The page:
The national average cost of homeowners insurance is $1,211 per year or about $101 monthly. But average annual premiums range drastically from one state to the next—and even from one insurer to the next, based on elements like the location and value of your home, personal factors like your credit score, and even your neighborhood’s claims history. With so many factors at play, finding affordable homeowners insurance rates can feel like a crazy game of poker.
Keep reading to understand what factors affect your monthly insurance costs and how to play whatever cards are in your hand.
Factors That Influence Your Insurance Premiums?
Your homeowners insurance policy protects your home and family in case of property damage from natural disasters, theft, and vandalism and even provides liability coverage for your family. That’s why home insurance policies are so important and why we’re willing to pay the big bucks if it means our homes and families are protected.
But protecting your personal property doesn’t cost only you money; it costs your insurer money, too. If you’ve shopped for home insurance at all, you’ve probably noticed that the cost of home insurance ranges dramatically from one insurer to the next.
So how do homeowners insurance companies determine their rates? And which factors leave homeowners paying the highest monthly premiums?
To account for all potential risk factors, home insurance pricing generally accounts for components related to your family, your home, and your surrounding area.
- Credit score: Most home insurance companies check potential policyholders’ credit scores before determining their annual rates. (There’s no better time than the present to catch up on those overdue credit card payments!)
- Insurance claims history: The more insurance claims you’ve filed in the past, the more insurers are likely to charge you for coverage.
- Pets: Since the liability portion of your home insurance policy covers pets, owning certain dog breeds or exotic pets can result in higher home insurance costs.
- Age: Older homes typically cost more to insure because they often cost more to repair.
- Condition: If your home isn’t up to current building codes or is otherwise especially prone to damage, your rates will reflect the risk of insuring your home.
- Roof: The age, condition, and material of your roof will affect your monthly premiums. If your roof’s age and condition leave your home vulnerable to future damage, your rates will be higher. Additionally, certain roof types cost more to repair and replace, resulting in higher premiums.
- Value and cost to rebuild: Your home insurance coverage should cover the entire cost of rebuilding your home in case of a total loss. More expensive homes in areas with high building costs will cost more to insure.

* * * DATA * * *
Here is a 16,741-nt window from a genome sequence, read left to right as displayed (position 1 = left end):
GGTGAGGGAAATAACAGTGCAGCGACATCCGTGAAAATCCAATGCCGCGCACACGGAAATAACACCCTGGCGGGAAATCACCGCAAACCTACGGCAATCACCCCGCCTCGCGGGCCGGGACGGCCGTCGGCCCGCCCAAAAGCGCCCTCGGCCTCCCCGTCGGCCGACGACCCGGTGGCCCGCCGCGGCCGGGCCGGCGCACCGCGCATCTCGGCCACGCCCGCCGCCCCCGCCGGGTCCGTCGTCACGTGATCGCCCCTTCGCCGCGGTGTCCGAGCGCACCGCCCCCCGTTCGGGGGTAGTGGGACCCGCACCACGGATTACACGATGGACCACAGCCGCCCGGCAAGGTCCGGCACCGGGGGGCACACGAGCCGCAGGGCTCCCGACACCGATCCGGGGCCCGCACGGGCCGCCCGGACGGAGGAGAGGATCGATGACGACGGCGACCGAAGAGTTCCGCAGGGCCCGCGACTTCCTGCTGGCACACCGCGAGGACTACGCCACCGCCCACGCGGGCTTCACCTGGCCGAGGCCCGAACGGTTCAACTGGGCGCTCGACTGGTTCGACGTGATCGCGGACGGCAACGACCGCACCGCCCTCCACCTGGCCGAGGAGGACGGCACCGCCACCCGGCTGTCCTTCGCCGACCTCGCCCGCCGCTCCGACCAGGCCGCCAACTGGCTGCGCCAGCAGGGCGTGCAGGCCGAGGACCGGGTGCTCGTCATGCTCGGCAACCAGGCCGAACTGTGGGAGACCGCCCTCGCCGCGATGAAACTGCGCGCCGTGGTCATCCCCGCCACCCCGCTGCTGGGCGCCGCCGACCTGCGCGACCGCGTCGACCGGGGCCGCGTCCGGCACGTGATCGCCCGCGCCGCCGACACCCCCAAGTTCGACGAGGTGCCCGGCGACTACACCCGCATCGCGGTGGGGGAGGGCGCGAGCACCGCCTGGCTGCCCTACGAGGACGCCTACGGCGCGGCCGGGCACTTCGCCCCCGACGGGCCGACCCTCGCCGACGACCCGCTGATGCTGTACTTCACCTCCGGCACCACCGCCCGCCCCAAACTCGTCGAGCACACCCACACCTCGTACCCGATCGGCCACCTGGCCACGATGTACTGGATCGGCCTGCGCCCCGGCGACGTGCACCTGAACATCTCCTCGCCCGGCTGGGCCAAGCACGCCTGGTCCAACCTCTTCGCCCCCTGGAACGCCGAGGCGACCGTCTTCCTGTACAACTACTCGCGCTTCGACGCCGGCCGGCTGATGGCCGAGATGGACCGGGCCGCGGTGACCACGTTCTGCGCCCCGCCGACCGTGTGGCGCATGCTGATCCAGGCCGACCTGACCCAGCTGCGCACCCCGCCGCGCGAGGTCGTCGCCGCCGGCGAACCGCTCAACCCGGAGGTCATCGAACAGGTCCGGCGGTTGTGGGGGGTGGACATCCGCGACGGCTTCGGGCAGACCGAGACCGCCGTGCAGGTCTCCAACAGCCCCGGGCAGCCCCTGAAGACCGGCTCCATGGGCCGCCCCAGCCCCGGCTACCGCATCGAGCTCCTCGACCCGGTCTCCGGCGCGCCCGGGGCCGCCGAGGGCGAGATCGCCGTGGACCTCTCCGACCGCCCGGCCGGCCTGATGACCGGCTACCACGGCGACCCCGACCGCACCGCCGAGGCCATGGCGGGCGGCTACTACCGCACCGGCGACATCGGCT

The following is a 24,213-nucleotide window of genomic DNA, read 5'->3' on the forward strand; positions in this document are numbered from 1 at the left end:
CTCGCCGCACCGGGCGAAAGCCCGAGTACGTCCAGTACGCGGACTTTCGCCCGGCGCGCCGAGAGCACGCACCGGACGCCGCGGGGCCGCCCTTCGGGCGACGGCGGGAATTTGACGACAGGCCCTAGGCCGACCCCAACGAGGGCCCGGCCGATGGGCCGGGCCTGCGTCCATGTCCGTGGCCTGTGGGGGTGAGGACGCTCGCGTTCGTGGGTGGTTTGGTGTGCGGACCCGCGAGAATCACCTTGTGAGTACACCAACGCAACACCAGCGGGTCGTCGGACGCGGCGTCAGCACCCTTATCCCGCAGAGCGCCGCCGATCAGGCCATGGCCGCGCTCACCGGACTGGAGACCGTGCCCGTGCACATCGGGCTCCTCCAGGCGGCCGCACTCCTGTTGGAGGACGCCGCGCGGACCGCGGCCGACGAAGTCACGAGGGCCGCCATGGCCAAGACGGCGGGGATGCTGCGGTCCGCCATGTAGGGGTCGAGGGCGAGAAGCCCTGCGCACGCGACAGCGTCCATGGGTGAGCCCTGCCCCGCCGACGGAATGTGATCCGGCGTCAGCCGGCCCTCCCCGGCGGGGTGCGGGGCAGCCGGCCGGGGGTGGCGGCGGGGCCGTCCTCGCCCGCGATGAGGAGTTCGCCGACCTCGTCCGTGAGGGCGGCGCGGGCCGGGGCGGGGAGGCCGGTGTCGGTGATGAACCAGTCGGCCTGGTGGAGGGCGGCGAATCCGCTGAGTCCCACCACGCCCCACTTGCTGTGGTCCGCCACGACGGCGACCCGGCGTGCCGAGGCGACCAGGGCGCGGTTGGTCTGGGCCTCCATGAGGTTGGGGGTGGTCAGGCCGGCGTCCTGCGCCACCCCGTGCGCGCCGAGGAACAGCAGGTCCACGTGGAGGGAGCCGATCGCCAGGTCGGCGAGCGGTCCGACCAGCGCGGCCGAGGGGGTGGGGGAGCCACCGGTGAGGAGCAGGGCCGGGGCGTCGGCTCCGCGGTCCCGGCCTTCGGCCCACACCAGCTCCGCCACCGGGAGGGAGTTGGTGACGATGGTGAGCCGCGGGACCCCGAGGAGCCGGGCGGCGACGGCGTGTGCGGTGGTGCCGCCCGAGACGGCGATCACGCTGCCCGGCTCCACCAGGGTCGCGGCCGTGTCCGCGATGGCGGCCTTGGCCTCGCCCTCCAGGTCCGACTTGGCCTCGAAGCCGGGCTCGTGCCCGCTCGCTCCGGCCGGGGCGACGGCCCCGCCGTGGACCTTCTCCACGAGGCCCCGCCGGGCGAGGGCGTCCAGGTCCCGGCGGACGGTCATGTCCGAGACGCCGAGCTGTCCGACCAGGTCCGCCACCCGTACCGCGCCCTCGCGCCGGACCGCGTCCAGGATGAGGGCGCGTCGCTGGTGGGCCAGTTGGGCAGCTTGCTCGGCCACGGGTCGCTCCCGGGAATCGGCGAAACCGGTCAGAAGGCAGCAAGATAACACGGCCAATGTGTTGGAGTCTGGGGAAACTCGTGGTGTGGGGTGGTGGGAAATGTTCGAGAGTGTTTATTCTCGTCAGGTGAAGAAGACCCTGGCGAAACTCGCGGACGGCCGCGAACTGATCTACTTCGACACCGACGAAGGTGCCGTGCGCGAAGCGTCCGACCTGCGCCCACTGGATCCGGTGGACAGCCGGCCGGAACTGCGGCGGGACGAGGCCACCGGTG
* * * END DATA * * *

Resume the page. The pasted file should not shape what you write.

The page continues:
- Other structures: Certain additional home features, like swimming pools, hot tubs, and trampolines, can be costly to repair or increase the risk of someone getting hurt on your property, making your home more expensive to insure.
- State: Average home insurance rates are largely determined by your state; each state’s home insurance policies are slightly different (like in Hawaii, where coverage excludes hurricane damage). In 2020, the top 10 most expensive states to insure a home in were Louisiana, Florida, Texas, Oklahoma, Kansas, Rhode Island, Mississippi, Colorado, Massachusetts, and Nebraska.
- Natural disaster risk: Your natural disaster risk will affect the cost of your home insurance, regardless of which state you call home. Even in states with relatively low premiums, like Oregon and Vermont, the closer you live to a disaster-prone area, the higher your monthly payments will be. Additionally, states that are more prone to wind and hail damage often require policyholders to pay separate wind and hail deductibles in case of damage. Nineteen states, including Alabama, New York, and Virginia, currently require a separate wind and hail deductible, and while this doesn’t increase your monthly insurance payments, it will decrease your potential payout after a windstorm.
- Crime rates: Homeowners premiums are higher in neighborhoods with high break-in and property crime rates.
- Property values: If most of your neighbors live in high-value homes, you’ll likely pay higher insurance premiums.
- Insurance riders: Depending on your neighborhood’s risks (and your own personal preferences), you may need to add insurance riders (also called endorsements or add-ons) to your policy. Mortgage lenders often require homeowners in flood zones to purchase flood insurance. Homeowners in California and North Carolina might consider additional fire insurance policies.
A lot goes into determining your specific home insurance rates, so it’s clear to see how one insurance company might calculate higher or lower premiums than another. Whether you buy a policy from GEICO, USAA, or the mom-and-pop insurance shop nearest you, the price you pay should reflect the coverage you receive. At the end of the day, your homeowners policy is based on your specific insurance needs, and the more protection you want, the higher your monthly payments will be.